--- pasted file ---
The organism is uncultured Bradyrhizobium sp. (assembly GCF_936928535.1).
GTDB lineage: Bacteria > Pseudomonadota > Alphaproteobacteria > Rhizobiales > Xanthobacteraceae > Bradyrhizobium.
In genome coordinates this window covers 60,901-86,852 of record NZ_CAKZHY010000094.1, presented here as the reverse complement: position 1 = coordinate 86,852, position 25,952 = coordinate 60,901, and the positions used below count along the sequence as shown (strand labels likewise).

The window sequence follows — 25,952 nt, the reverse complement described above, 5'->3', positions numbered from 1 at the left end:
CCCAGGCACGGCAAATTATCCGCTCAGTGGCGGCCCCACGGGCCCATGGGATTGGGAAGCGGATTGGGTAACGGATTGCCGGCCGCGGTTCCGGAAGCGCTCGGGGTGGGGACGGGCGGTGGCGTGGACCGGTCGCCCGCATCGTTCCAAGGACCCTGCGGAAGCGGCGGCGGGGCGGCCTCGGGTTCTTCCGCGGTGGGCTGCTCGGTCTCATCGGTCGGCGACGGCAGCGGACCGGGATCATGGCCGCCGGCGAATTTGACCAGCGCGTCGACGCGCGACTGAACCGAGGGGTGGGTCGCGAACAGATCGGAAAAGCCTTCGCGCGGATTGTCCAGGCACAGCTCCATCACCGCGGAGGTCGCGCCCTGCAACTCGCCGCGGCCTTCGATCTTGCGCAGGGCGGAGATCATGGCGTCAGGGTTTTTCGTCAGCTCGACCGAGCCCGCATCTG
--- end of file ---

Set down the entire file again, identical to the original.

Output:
The organism is uncultured Bradyrhizobium sp. (assembly GCF_936928535.1).
GTDB lineage: Bacteria > Pseudomonadota > Alphaproteobacteria > Rhizobiales > Xanthobacteraceae > Bradyrhizobium.
In genome coordinates this window covers 60,901-86,852 of record NZ_CAKZHY010000094.1, presented here as the reverse complement: position 1 = coordinate 86,852, position 25,952 = coordinate 60,901, and the positions used below count along the sequence as shown (strand labels likewise).

The window sequence follows — 25,952 nt, the reverse complement described above, 5'->3', positions numbered from 1 at the left end:
CCCAGGCACGGCAAATTATCCGCTCAGTGGCGGCCCCACGGGCCCATGGGATTGGGAAGCGGATTGGGTAACGGATTGCCGGCCGCGGTTCCGGAAGCGCTCGGGGTGGGGACGGGCGGTGGCGTGGACCGGTCGCCCGCATCGTTCCAAGGACCCTGCGGAAGCGGCGGCGGGGCGGCCTCGGGTTCTTCCGCGGTGGGCTGCTCGGTCTCATCGGTCGGCGACGGCAGCGGACCGGGATCATGGCCGCCGGCGAATTTGACCAGCGCGTCGACGCGCGACTGAACCGAGGGGTGGGTCGCGAACAGATCGGAAAAGCCTTCGCGCGGATTGTCCAGGCACAGCTCCATCACCGCGGAGGTCGCGCCCTGCAACTCGCCGCGGCCTTCGATCTTGCGCAGGGCGGAGATCATGGCGTCAGGGTTTTTCGTCAGCTCGACCGAGCCCGCATCTG